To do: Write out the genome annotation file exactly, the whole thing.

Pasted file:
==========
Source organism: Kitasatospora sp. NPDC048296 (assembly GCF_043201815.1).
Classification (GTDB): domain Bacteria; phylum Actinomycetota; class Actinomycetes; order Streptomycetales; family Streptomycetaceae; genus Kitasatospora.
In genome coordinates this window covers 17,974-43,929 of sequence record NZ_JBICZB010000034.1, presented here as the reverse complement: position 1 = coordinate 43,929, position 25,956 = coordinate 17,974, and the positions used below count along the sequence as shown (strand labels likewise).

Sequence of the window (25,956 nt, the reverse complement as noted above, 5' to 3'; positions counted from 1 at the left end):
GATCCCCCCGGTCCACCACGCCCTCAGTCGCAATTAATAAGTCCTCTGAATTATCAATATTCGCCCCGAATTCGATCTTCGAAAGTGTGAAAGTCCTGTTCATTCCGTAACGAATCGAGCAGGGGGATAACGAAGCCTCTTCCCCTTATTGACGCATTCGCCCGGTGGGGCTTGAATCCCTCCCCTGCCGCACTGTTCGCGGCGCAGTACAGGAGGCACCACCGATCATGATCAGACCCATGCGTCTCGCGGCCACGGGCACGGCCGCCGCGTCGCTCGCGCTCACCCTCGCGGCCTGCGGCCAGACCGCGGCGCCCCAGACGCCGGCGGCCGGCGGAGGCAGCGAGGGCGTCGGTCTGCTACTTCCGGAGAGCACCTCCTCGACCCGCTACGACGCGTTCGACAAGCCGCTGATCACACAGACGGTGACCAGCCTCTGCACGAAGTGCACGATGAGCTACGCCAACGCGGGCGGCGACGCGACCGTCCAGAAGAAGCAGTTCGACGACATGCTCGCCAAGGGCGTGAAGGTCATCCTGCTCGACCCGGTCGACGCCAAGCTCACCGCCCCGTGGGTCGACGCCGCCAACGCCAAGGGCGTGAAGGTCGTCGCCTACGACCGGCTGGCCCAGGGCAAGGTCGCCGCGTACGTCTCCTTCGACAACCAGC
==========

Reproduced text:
Source organism: Kitasatospora sp. NPDC048296 (assembly GCF_043201815.1).
Classification (GTDB): domain Bacteria; phylum Actinomycetota; class Actinomycetes; order Streptomycetales; family Streptomycetaceae; genus Kitasatospora.
In genome coordinates this window covers 17,974-43,929 of sequence record NZ_JBICZB010000034.1, presented here as the reverse complement: position 1 = coordinate 43,929, position 25,956 = coordinate 17,974, and the positions used below count along the sequence as shown (strand labels likewise).

Sequence of the window (25,956 nt, the reverse complement as noted above, 5' to 3'; positions counted from 1 at the left end):
GATCCCCCCGGTCCACCACGCCCTCAGTCGCAATTAATAAGTCCTCTGAATTATCAATATTCGCCCCGAATTCGATCTTCGAAAGTGTGAAAGTCCTGTTCATTCCGTAACGAATCGAGCAGGGGGATAACGAAGCCTCTTCCCCTTATTGACGCATTCGCCCGGTGGGGCTTGAATCCCTCCCCTGCCGCACTGTTCGCGGCGCAGTACAGGAGGCACCACCGATCATGATCAGACCCATGCGTCTCGCGGCCACGGGCACGGCCGCCGCGTCGCTCGCGCTCACCCTCGCGGCCTGCGGCCAGACCGCGGCGCCCCAGACGCCGGCGGCCGGCGGAGGCAGCGAGGGCGTCGGTCTGCTACTTCCGGAGAGCACCTCCTCGACCCGCTACGACGCGTTCGACAAGCCGCTGATCACACAGACGGTGACCAGCCTCTGCACGAAGTGCACGATGAGCTACGCCAACGCGGGCGGCGACGCGACCGTCCAGAAGAAGCAGTTCGACGACATGCTCGCCAAGGGCGTGAAGGTCATCCTGCTCGACCCGGTCGACGCCAAGCTCACCGCCCCGTGGGTCGACGCCGCCAACGCCAAGGGCGTGAAGGTCGTCGCCTACGACCGGCTGGCCCAGGGCAAGGTCGCCGCGTACGTCTCCTTCGACAACCAGC